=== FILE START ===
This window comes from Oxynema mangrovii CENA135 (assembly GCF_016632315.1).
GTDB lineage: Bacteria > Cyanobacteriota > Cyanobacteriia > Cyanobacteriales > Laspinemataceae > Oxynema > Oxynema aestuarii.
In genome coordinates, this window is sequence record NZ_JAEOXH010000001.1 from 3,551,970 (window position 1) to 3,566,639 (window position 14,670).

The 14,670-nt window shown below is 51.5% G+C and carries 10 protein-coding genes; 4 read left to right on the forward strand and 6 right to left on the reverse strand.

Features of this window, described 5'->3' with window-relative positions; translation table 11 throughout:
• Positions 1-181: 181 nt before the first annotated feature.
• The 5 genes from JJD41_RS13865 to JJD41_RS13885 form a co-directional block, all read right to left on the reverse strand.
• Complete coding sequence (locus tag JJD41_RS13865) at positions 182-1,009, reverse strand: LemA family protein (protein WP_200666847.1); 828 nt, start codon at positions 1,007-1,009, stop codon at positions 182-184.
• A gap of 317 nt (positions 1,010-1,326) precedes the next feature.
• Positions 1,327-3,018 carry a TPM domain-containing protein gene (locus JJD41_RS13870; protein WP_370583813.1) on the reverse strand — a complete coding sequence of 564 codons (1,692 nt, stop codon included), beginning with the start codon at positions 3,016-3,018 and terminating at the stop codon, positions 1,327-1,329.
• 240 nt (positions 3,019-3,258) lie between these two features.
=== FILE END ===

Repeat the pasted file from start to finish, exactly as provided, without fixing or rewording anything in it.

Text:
This window comes from Oxynema mangrovii CENA135 (assembly GCF_016632315.1).
GTDB lineage: Bacteria > Cyanobacteriota > Cyanobacteriia > Cyanobacteriales > Laspinemataceae > Oxynema > Oxynema aestuarii.
In genome coordinates, this window is sequence record NZ_JAEOXH010000001.1 from 3,551,970 (window position 1) to 3,566,639 (window position 14,670).

The 14,670-nt window shown below is 51.5% G+C and carries 10 protein-coding genes; 4 read left to right on the forward strand and 6 right to left on the reverse strand.

Features of this window, described 5'->3' with window-relative positions; translation table 11 throughout:
• Positions 1-181: 181 nt before the first annotated feature.
• The 5 genes from JJD41_RS13865 to JJD41_RS13885 form a co-directional block, all read right to left on the reverse strand.
• Complete coding sequence (locus tag JJD41_RS13865) at positions 182-1,009, reverse strand: LemA family protein (protein WP_200666847.1); 828 nt, start codon at positions 1,007-1,009, stop codon at positions 182-184.
• A gap of 317 nt (positions 1,010-1,326) precedes the next feature.
• Positions 1,327-3,018 carry a TPM domain-containing protein gene (locus JJD41_RS13870; protein WP_370583813.1) on the reverse strand — a complete coding sequence of 564 codons (1,692 nt, stop codon included), beginning with the start codon at positions 3,016-3,018 and terminating at the stop codon, positions 1,327-1,329.
• 240 nt (positions 3,019-3,258) lie between these two features.